Conroe, Magnolia, Montgomery, New Caney, Splendora, and Willis, August 20 – The school districts of Montgomery County have become a fiscal and management nightmare for taxpayers. They require immediate attention from the citizens.
The pro-spending mantra “it’s for the children” has become a slogan for bureaucracy and top-heavy management which has nothing to do with educational outcomes. In reality, the spending doesn’t even correlate to a financial investment in student instruction.
The Golden Hammer, Montgomery County’s leading daily newspaper, began a journey into the finances of the six school districts in Montgomery County with an examination of the so-called “financial transparency” sections of their respective websites. Other than the Willis Independent School District, which has a clear and straightforward presentation of its spending, none of the school districts have transparent, or even comprehensible, budget presentations.
In attempting to compare the 2012-13 budgets with the 2017-18 budgets, this newspaper discovered substantial missing data from the districts as a group. For some reason, the Magnolia ISD, which just suffered an embarrassing defeat at the polls when it attempted a tax hike referendum on August 14, doesn’t even have its currentBudget online for the public to view.
In order to cut through the guff, The Golden Hammertook all of the budget data from the Texas Education Association (TEA) to which each district must accurately report under state law. The TEA website is actually quite informative and easy to comprehend.
All six of the school districts’ superintendents, Trustees, and administrators have attempted to justify high tax rates and the explosion of increased spending on the growth of the school districts. The numbers reveal, however, that student enrollment growth has little correlation with the increased spending.
In order to provide a full statistical evaluation, The Golden Hammercompared the growth of spending over the five year period – from 2013 to 2018 – with the growth of student enrollment for each school district. The ratio between spending growth and student enrollment growth is the “Spending Explosion Factor.”
Spending Explosion Factor = 5-year spending growth increase divided by 5-year student enrollment increase.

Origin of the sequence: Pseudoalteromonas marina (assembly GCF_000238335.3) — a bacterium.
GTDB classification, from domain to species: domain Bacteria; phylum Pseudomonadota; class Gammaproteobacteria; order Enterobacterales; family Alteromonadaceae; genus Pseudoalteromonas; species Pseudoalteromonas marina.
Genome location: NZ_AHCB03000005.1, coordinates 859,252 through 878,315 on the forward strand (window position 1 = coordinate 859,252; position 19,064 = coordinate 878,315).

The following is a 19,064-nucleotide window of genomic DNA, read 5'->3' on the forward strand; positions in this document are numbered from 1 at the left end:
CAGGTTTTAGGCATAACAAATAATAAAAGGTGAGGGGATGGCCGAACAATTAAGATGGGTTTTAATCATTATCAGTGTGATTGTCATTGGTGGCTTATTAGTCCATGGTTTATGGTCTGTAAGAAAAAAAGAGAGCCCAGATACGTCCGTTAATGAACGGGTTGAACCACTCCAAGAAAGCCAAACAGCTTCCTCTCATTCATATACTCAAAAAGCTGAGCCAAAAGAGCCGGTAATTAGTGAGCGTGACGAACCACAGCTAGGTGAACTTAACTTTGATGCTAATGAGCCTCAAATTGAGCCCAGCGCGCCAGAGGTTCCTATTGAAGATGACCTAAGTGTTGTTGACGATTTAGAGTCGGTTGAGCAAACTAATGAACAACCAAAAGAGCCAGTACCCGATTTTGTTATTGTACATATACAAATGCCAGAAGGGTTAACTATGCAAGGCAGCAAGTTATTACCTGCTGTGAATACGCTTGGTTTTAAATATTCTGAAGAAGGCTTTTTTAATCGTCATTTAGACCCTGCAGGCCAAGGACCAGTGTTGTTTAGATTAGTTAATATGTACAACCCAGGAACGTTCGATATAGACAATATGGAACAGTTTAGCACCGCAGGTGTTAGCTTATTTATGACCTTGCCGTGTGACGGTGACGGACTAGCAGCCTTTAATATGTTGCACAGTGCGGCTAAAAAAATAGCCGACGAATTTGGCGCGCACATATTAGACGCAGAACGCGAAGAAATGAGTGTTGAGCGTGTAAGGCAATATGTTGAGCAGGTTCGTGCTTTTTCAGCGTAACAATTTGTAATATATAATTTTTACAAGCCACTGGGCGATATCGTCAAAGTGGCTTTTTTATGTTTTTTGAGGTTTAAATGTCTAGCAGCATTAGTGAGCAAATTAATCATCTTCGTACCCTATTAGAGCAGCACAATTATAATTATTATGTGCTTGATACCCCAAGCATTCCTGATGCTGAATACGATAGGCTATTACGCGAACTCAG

If there were economies of scale, as microeconomic theory suggests, then the Spending Explosion Factor should be a positive number between 0 and 1. In other words, as student enrollment grows, overall spending in each school district should grow but in an amount less than the student enrollment increase, to reflect administrativeefficiency.
Since the citizens have failed to oversee the Board of Trustees of each school district – and the Boards of Trustees clearly have slept through their oversight jobs entirely – it’s not surprising that all six school districts have Spending Explosion Factors above 1, meaning that bureaucratic spending is greatly exceeding the rate of growth of student enrollment.
The full data follows from the TEA in a chart this newspaper prepared.
The above chart reveals that Splendora ISD has been least efficient in managing its financial growth during the five-year period, while the New Caney ISD has been the most efficient among the six school districts in Montgomery County in managing spending in relation to student enrollment growth.
Any school district with a Spending Explosion Factor of 2 or higher clearly is doing a very poor job managing hard-earned tax dollars that the district confiscates from working families in the form of taxes.
New Caney ISD has a strong reputation for the education it offers students as well. The numbers help to explain part of that.
Specifically, this newspaper looked at the total dollars each school district spent per student. That number is somewhat misleading, because many school districts, such as the Conroe ISD, have placed far greater emphasis on financial support of growth of their administration than they have on the growth of educational investment.
Here’s the data on each of the school districts showing total dollars spent per student and, more importantly, total dollars spent on instruction per student. The TEA provided both numbers, so readers shouldn’t be wary that this data reflects the anti-spending bias of The Golden Hammer.
Once again, New Caney ISD shines in dollars spent on instruction per student. Nevertheless, New Caney ISD also spends, by far, the most per student on non-instructional expenses.
What is very clear, however, is that school boards can no longer operate under the mantra “it’s for the children” whenever they vote for new spending proposals, especially when those spending proposals emanate from the education bureaucracy administering the community’s public schools.
Both students and teachers suffer from the lack of oversight from the six school district Boards of Trustees, while, of course, the top-heavy administration has enjoyed a nice pay day at the expense “for the children.”